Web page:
401k & 403b Rollovers
In the United States, a 401(k) plan is the tax-qualified, defined-contribution pension account defined in subsection 401(k) of the Internal Revenue Code. Under the plan, retirement saving contributions are provided (and sometimes proportionately matched) by an employer, deducted from the employee's paycheck before taxation (therefore tax-deferred until withdrawn after retirement or as otherwise permitted by applicable law), and limited to a maximum pre-tax annual contribution of $19,500 (as of 2020).
Other employer-provided defined-contribution plans include 403(b) plans for nonprofit institutions, 457(b) plans for governmental employers, and 401(a) plans. These plans may provide total annual addition of $57,000 (as of 2020) per plan participant, including both employee and employer contributions.
Rollovers as business start-ups (ROBS) are arrangements in the United States in which current or prospective business owners use their 401(k), IRA or other retirement funds to pay for new business start-up costs, for business acquisition costs or to refinance an existing business. In 2008, the Internal Revenue Service set up the ROBS Compliance Project to monitor such arrangements.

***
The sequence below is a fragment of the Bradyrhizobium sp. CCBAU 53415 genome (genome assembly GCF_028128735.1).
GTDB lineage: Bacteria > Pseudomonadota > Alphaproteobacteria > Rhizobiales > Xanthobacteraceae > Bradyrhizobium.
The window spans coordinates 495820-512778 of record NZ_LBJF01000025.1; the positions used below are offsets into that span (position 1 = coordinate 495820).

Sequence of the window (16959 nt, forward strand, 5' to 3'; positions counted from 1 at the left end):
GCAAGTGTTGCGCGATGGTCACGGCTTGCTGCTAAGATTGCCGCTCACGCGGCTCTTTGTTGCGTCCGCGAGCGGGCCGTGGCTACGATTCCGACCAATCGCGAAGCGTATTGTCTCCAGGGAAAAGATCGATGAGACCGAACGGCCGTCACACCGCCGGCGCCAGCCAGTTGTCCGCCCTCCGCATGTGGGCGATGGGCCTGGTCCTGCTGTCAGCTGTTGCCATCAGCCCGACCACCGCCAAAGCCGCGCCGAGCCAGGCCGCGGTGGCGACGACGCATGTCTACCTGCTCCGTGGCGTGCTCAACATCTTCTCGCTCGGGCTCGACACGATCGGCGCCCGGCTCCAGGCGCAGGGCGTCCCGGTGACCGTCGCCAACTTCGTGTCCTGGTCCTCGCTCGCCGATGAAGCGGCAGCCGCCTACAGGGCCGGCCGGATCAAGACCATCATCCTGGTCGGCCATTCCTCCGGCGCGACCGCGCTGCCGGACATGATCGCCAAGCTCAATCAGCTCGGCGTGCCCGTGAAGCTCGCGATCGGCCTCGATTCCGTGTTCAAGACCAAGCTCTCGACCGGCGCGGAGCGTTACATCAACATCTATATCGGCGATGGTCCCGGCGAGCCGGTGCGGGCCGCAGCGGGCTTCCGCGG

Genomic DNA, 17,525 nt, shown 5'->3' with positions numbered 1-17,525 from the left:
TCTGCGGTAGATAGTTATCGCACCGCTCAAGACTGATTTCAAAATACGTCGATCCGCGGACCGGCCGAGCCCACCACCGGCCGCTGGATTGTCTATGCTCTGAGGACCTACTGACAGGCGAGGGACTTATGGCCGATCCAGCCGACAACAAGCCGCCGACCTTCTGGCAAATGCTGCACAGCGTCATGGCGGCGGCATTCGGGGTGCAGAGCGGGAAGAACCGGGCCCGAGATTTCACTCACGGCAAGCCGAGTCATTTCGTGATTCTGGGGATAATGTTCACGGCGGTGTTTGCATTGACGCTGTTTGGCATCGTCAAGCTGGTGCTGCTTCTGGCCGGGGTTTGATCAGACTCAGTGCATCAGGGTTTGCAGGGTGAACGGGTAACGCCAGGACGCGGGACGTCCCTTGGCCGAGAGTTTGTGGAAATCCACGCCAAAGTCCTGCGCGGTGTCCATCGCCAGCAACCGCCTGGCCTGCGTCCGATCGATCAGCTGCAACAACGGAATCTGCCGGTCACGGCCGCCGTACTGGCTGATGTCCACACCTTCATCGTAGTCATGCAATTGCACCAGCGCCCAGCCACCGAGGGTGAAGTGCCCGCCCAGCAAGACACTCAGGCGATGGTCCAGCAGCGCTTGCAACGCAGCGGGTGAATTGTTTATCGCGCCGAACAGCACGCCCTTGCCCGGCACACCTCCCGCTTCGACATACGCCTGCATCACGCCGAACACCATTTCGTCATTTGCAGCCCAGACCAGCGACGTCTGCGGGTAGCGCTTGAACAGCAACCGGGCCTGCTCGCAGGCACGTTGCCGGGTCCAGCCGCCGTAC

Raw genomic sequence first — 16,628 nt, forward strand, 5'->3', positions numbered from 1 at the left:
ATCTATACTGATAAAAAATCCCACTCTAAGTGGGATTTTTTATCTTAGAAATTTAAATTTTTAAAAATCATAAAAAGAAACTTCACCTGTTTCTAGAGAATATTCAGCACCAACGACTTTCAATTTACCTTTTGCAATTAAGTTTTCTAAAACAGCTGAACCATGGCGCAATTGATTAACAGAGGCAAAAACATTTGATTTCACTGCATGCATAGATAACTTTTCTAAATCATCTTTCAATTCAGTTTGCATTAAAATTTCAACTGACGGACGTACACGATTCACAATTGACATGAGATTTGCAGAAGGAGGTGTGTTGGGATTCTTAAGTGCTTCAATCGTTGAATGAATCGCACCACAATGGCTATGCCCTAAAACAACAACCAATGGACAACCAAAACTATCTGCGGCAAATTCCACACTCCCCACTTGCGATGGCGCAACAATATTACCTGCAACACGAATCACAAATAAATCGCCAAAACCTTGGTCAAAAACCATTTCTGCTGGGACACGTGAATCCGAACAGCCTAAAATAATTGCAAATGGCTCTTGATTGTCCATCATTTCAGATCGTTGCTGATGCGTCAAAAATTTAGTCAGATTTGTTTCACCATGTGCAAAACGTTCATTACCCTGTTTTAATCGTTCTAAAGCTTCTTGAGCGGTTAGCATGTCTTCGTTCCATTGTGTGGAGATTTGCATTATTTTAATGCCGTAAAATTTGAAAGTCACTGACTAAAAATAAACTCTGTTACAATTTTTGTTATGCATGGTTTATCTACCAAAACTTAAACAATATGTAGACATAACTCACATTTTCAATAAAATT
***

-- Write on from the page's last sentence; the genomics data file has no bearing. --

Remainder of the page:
In the United States, a 403(b) plan is a U.S. tax-advantaged retirement savings plan available for public education organizations, some non-profit employers (only Internal Revenue Code 501(c)(3) organizations), cooperative hospital service organizations, and self-employed ministers in the United States. It has tax treatment similar to a 401(k) plan, especially after the Economic Growth and Tax Relief Reconciliation Act of 2001.
Employee salary deferrals into a 403(b) plan are made before income tax is paid and allowed to grow tax-deferred until the money is taxed as income when withdrawn from the plan.
403(b) plans are also referred to as a tax-sheltered annuity (TSA) although since 1974 they no longer are restricted to an annuity form and participants can also invest in mutual funds.